It’s no wonder that people are asking what their retirement number is. If you’re using a 401(k) or any other qualified plan, finding your retirement number becomes essential to how much you need to save.
What Is My Retirement Number?
At Paradigm Life, we believe that “Knowing your Retirement Number” is just another marketing campaign designed to sell qualified plans. Qualified plans work on hope – those saving into a 401(k) or a Roth, hope that when they save enough money everything else will do the rest. From there, they can live in retirement until…?
Wealth Strategists from Paradigm Life are not the only ones skeptical about qualified plans. Typically individuals come to us come with three common fears (especially those on the brink of retiring):
-Outliving their Retirement Money
-Being able to Afford Rising Healthcare Costs
Gone are the days when companies commonly incentivized employees with retirement pensions. Now, the majority of Americans are responsible for their own retirement. Because many working individuals understand that their retirement lifestyle rests solely on the decisions they make with their money, anxiety and fear can increase.
There Is No Number – Change the Way You Look at Retirement
The best way out of your retirement “fear” is education. It’s important to understand that regardless of how much money you save into a qualified plan it will likely never be enough.
Qualified plans have too many restrictions, taxes and fees. Not to mention that by the time you are ready to receive distributions, inflation has devalued the money you saved. In addition, people today are living much longer than they were even 30 years ago.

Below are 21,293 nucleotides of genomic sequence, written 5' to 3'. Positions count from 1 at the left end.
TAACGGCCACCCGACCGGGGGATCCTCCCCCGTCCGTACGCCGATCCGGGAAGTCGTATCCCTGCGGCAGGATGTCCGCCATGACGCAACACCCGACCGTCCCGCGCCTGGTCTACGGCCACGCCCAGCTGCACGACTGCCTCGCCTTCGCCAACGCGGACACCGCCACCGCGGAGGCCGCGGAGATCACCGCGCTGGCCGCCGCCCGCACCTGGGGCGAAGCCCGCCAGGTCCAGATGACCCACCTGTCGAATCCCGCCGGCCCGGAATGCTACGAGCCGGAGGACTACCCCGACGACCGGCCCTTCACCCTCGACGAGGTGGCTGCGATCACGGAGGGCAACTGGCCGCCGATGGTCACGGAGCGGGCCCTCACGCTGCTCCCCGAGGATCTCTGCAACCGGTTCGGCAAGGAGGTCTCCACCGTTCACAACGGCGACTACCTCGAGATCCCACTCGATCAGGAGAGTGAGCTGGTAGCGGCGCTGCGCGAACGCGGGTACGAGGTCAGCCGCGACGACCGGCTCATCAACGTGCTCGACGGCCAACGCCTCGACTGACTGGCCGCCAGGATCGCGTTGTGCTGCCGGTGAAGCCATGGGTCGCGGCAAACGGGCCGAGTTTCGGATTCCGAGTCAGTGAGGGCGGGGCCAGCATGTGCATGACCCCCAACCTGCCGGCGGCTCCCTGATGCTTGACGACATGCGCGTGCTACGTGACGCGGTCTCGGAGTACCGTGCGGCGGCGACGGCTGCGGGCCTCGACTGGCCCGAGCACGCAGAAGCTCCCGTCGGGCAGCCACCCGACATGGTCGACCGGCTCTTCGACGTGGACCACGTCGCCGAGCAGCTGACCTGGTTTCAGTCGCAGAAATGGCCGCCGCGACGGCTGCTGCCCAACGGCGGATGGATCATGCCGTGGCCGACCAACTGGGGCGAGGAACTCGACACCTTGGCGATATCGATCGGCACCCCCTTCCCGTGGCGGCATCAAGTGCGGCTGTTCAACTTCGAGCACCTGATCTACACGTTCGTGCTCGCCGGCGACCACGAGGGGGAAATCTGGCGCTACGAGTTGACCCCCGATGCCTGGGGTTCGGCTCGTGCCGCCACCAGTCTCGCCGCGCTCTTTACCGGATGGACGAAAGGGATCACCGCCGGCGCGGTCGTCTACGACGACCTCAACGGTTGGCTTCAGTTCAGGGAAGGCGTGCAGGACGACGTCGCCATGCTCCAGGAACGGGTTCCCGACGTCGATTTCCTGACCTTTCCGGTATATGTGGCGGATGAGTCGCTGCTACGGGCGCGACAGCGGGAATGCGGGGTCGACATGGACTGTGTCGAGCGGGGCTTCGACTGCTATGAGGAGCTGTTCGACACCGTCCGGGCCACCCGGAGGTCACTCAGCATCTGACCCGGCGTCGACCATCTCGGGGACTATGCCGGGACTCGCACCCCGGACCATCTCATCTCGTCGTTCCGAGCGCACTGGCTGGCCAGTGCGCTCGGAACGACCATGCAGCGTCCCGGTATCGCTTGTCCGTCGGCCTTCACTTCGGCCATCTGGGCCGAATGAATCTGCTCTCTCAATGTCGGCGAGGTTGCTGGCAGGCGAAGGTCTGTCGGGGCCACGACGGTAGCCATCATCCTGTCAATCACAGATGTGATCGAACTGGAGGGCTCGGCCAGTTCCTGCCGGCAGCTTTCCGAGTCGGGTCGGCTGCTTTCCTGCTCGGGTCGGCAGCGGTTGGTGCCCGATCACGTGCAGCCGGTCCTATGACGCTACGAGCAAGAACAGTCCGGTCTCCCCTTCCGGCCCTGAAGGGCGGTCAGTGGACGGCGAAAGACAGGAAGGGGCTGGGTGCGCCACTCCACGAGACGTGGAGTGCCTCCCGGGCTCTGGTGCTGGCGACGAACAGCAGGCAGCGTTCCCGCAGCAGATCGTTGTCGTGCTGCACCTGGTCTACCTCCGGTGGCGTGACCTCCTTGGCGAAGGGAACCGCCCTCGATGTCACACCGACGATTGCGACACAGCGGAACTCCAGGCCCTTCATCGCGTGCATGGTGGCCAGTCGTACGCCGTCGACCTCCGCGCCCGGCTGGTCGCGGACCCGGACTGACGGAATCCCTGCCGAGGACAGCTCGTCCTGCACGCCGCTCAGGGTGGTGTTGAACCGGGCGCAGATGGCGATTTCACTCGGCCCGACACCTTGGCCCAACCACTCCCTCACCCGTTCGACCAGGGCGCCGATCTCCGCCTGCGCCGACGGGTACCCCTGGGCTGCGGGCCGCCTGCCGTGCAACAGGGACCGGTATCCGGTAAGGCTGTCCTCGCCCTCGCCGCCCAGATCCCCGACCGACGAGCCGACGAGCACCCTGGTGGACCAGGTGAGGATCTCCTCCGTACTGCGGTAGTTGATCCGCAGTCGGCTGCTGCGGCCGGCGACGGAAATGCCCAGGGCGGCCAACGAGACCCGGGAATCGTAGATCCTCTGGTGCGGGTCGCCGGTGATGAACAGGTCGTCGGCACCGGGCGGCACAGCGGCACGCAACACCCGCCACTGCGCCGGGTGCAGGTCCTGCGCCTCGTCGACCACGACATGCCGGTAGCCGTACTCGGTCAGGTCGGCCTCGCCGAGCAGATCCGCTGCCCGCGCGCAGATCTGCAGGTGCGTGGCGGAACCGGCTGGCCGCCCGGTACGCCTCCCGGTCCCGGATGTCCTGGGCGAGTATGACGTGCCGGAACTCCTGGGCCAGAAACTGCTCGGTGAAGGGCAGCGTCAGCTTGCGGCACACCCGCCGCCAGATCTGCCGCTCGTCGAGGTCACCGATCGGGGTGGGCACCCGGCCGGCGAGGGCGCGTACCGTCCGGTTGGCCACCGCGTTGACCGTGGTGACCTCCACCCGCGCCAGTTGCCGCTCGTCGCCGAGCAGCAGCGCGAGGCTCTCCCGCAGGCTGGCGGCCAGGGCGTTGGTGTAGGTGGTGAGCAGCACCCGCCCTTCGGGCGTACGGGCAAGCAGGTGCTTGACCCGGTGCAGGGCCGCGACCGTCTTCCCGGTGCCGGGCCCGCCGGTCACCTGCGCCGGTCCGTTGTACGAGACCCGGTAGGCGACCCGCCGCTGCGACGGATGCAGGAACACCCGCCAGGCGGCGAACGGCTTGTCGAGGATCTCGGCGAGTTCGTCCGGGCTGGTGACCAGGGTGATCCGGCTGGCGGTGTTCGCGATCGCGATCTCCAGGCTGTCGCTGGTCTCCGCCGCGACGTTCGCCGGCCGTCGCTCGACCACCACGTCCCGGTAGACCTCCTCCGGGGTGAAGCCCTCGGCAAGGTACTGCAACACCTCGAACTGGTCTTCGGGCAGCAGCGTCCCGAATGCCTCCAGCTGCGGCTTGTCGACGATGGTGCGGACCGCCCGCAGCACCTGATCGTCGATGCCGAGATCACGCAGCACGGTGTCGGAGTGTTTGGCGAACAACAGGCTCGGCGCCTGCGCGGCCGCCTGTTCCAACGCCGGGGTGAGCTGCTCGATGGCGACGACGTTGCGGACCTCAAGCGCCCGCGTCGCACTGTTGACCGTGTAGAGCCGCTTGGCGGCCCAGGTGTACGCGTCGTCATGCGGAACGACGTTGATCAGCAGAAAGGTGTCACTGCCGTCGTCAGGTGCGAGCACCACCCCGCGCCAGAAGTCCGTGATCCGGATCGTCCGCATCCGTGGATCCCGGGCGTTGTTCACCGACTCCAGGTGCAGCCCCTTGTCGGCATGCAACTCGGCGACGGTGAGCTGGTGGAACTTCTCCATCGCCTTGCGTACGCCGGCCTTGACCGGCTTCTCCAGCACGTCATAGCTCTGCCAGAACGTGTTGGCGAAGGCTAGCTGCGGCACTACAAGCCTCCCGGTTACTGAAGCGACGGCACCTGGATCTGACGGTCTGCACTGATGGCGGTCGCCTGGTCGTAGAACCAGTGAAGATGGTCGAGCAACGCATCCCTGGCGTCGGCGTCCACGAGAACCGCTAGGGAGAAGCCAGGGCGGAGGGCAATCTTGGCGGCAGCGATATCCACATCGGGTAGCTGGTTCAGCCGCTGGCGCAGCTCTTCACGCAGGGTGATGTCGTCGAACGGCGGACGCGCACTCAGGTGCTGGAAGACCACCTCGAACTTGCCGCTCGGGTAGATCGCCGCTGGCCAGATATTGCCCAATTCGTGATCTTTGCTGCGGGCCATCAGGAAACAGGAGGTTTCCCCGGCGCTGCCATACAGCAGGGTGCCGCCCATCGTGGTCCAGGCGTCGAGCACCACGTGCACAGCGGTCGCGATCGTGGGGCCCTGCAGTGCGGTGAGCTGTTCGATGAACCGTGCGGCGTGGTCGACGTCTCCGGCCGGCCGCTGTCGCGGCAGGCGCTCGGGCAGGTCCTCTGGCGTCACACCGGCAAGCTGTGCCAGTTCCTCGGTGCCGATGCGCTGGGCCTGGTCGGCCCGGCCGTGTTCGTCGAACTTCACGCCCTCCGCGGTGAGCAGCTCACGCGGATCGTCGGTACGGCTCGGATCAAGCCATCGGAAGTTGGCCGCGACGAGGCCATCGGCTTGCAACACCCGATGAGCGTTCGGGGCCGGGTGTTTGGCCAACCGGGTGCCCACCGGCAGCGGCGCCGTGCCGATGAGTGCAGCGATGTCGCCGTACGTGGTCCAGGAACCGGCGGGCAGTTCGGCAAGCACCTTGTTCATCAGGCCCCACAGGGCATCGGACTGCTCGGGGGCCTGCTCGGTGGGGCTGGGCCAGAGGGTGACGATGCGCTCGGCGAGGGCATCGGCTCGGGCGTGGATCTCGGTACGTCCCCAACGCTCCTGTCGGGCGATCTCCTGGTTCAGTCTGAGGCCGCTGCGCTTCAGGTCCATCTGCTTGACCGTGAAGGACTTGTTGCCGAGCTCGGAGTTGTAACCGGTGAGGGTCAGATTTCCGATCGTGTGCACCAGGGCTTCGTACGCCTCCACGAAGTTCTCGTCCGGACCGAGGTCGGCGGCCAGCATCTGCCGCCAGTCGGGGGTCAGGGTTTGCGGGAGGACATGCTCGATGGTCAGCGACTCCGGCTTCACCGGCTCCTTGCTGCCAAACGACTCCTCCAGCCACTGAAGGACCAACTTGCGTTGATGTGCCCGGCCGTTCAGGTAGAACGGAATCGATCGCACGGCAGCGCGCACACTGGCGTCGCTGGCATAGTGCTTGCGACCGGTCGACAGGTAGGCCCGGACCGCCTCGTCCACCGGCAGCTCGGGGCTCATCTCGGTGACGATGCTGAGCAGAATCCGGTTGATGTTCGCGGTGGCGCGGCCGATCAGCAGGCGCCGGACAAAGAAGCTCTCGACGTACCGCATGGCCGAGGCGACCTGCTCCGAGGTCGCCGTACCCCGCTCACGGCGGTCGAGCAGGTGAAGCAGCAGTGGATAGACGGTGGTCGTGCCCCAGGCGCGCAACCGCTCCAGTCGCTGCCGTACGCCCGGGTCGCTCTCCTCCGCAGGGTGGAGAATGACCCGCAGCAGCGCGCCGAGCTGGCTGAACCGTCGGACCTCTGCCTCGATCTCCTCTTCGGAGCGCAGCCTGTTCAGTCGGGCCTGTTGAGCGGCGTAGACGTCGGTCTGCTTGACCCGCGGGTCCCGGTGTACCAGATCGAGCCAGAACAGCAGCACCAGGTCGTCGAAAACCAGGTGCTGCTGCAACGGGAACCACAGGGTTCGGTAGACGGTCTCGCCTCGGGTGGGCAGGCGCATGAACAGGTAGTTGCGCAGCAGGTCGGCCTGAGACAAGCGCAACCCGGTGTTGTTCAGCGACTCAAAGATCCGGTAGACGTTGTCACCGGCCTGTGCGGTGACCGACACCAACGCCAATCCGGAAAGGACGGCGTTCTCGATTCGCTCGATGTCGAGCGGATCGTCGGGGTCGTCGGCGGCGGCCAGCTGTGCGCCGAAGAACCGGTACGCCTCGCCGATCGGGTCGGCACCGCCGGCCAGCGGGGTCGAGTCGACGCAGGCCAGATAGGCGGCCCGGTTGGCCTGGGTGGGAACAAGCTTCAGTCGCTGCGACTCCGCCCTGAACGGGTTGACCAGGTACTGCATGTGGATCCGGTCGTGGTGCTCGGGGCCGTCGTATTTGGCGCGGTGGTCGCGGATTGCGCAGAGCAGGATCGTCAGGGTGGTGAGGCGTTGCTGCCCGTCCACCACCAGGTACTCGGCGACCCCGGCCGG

At Paradigm Life, we look beyond the retirement number. When you use Whole Life Insurance for retirement you are not subject to the same regulations as a qualified plan. Whole Life Insurance – being a private contract from a mutual insurance company – allows retirement to begin for anyone at any age, whether you’re 30 or 65.
Whole Life Insurance Can Meet Your Retirement Needs
Whole Life Insurance comes with Cash Value. Many retirees use the cash value to supplement another income stream, or invest in other performing assets. This access to liquidity makes your whole life policy and its cash value a liquid asset that can be passed to your heirs through the death benefit, or can be placed in a family trust.
Unlike other qualified plans, whole life insurance is free from market volatility and earns a steady rate of return. This type of flexibility increases family wealth and security.
With Whole Life Insurance the only number that you really need to know is when (at what age) you want to “retire”.
For more information on Whole Life Insurance and retirement,
Read: Is Your Retirement Hanging Out to Dry?
Watch: Preparing for Your Complete Retirement Journey
Listen: The Economy and Your Retirement
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